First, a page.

The site will be redesigned soon with the intention of making it more interactive and consistent with big interactive sites and social networking sites. Recent changes with government websites are allowing movement in that direction. Eventually, they want the site to be more customizable, so that individuals will not have to see anything that does not interest them.
Mr. Goldstraw expressed some brief concerns about Web 2.3 since he is familiar with Web 2.0. Mr. Eric Cole proposed a solution and volunteered to assist Mr. Goldstraw in setting everything up. Mr. Cole thought they could connect to other search engines and pull from those search engines as well. He also felt that the ODEP publication was fabulous and should be available online if it was not already available. Ms. Sue Picerno said she would check into that. There is an electronic version being put together, but she did not think there was one available online. As soon as that becomes available, Ms. Zeitzer will put it up, and Mr. Cole will disseminate it to their constituencies.
Ms. Linda Starnes asked about the parameters in place for the content on the website: what is allowed to be put onto the site? Are the guidelines the same for the local level? Has anything evolved since this was last discussed? The parameters have not evolved. About half of the sources come from .gov websites. The rest were .org, .edu, and .us. This does include some faith- and community-based resources. When it gets down to local governments, most of the resources for those with disabilities do not come from the Federal Government or even state government. The only restriction is the exclusion of profit-making entities.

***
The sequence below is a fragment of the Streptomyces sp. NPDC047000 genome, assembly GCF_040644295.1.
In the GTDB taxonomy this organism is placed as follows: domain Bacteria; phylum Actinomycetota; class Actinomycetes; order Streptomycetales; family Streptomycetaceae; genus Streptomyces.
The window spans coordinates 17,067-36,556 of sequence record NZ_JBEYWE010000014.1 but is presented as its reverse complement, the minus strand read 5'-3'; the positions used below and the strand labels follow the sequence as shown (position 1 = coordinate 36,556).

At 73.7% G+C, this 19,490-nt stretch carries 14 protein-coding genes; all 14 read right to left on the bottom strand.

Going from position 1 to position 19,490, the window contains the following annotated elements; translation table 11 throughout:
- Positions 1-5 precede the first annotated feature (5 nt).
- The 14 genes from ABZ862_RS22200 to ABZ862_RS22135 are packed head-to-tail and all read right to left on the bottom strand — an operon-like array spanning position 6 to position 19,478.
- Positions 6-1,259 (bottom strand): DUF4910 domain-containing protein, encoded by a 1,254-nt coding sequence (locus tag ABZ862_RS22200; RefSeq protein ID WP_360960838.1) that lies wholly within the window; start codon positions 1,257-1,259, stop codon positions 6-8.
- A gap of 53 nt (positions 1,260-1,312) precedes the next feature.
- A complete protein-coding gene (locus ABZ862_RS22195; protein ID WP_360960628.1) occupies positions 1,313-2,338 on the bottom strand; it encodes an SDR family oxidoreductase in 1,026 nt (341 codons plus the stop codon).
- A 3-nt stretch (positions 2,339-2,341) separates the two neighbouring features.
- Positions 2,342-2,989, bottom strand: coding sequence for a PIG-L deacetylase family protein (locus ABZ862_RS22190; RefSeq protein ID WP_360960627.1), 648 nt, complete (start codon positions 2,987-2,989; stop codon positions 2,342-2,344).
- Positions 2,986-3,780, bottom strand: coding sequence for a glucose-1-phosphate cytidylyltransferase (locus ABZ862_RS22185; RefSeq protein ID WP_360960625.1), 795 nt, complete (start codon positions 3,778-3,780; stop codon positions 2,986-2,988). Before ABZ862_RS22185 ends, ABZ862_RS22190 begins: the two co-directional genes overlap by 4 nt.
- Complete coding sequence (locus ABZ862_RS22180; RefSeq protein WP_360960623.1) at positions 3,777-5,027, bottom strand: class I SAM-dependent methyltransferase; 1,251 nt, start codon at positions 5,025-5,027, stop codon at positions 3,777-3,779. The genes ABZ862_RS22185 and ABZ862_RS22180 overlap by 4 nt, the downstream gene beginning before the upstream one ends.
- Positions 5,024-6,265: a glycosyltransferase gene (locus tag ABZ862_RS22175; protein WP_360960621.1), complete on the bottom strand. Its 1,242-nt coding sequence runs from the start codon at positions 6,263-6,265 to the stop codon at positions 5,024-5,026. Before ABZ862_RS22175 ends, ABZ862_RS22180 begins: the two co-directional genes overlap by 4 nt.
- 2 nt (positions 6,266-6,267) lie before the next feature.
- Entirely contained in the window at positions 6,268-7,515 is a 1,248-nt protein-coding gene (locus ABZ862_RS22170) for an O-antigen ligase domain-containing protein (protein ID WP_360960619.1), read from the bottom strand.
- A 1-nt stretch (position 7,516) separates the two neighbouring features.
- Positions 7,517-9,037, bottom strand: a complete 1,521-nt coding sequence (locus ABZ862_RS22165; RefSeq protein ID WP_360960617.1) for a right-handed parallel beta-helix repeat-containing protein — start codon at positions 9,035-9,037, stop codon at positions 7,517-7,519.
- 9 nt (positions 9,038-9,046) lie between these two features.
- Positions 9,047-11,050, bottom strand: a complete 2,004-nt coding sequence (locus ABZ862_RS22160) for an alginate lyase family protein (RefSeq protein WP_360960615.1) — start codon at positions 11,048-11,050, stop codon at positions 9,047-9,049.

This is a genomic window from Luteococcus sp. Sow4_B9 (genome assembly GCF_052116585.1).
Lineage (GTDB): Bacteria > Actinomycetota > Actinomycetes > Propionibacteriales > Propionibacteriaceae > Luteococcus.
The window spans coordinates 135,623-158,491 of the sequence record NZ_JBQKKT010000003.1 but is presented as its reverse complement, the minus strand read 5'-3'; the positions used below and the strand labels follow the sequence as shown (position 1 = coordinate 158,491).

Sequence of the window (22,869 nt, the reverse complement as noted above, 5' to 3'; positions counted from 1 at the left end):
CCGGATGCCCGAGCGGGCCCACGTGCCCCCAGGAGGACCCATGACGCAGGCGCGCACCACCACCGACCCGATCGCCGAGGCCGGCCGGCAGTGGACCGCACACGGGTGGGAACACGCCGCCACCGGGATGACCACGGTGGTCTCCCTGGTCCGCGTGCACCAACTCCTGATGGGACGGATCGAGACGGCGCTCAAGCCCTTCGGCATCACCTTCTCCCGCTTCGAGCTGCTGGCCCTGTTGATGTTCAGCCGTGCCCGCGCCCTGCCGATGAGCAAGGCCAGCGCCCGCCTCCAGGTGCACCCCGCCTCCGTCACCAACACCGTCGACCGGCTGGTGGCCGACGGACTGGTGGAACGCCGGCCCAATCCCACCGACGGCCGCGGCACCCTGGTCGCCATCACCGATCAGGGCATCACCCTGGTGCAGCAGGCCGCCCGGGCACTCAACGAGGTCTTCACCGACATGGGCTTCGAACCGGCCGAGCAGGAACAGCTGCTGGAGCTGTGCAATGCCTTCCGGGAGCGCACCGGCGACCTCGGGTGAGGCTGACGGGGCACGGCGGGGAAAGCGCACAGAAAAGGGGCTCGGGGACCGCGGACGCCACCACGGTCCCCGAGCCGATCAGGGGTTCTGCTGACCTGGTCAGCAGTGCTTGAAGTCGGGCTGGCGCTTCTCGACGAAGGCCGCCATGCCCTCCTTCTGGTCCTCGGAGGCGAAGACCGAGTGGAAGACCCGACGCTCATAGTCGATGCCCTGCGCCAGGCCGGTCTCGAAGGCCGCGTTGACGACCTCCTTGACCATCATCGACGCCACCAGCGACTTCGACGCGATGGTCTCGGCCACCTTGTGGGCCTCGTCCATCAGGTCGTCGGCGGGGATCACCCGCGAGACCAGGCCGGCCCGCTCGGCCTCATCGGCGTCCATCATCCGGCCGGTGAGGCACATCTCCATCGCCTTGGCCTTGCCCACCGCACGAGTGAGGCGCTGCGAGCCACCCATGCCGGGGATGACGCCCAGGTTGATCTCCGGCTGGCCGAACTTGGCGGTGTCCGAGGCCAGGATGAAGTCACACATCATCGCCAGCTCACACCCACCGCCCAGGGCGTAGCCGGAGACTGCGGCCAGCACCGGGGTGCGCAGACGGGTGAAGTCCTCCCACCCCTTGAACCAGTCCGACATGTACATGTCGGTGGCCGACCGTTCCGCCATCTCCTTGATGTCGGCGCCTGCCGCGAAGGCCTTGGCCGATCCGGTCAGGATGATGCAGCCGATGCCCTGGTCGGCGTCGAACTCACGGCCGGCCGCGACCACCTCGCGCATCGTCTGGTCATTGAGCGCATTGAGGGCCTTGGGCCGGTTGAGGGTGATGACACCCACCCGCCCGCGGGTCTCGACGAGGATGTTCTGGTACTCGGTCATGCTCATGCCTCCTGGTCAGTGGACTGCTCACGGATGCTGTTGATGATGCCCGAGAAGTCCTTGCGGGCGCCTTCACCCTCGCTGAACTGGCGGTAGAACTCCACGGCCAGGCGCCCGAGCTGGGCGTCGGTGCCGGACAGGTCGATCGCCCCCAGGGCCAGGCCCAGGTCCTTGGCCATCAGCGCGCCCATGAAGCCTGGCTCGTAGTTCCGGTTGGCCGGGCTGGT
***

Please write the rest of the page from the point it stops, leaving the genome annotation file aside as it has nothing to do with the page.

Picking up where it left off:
Because the website excludes profit-making entities, Ms. Starnes questioned the previously discussed section regarding self-employment. The featured individuals would be making a profit. Up to this point, the problem has been dealt with by having a warning pop up that tells the person that the site they are about to visit is not necessarily supported or endorsed by the government. The exact rules, however, are still being figured out. They should be able to put up success stories that do not link to a particular company or business. They still have not been told whether they can link to .coms.
Ms. Starnes added the suggestion that anyone who has a chance to speak in public might spread the word about DisabilityInfo.gov, letting groups know what a great resource the website can be.
Mr. Casey O’Holloran suggested employment coaches as a possible addition to the site.
In critique of the website, Ms. Mary Ellen Zeppuhar added that the links could be a bit more general and user-friendly. She also presented some ideas for the redesign of the website. Mr. Goldstraw expanded on her ideas, explaining that the website needs to be easy to navigate. Eliminate anything about the site that impedes, among other people, people with intellectual disabilities from finding what they’re looking for. If it takes a long time for a person to find what he or she is looking for, the site is useless.
There are many things that they have planned for the redesign that they expect to implement in the first quarter of next year. This will include the removal of irrelevant text. A quick link section will be added to the home page. Stories of individuals with disabilities with great achievements will be featured.
Mr. Eric Cole brought up a product called Work World (workworld.org) with a number of features and a health feature available at no cost. It quickly tailors results to your geographic region. He suggested that they might want to add something like this to DisabilityInfo.gov. Mr. Goldstraw agreed to bring the idea to the information technology team.
Ms. Mary Ellen Zeppuhar asked if the website was also accessible for people who use screen readers and if it filled all those requirements. Mr. Goldstraw assured her that they are. However, since the site is a web portal, the connecting sites may not be accessible. In order to help this problem, they could make an effort to lead the user only to sites that meet the requirements for accessibility. However, that type of restriction would eliminate a lot of the content. They can make the website completely accessible, but not all the sources from which the website pulls. Ms. Sharman Word Dennis inquired whether the site talked yet. Unfortunately, the site does not talk. Mr. Goldstraw did speak with the information people about it.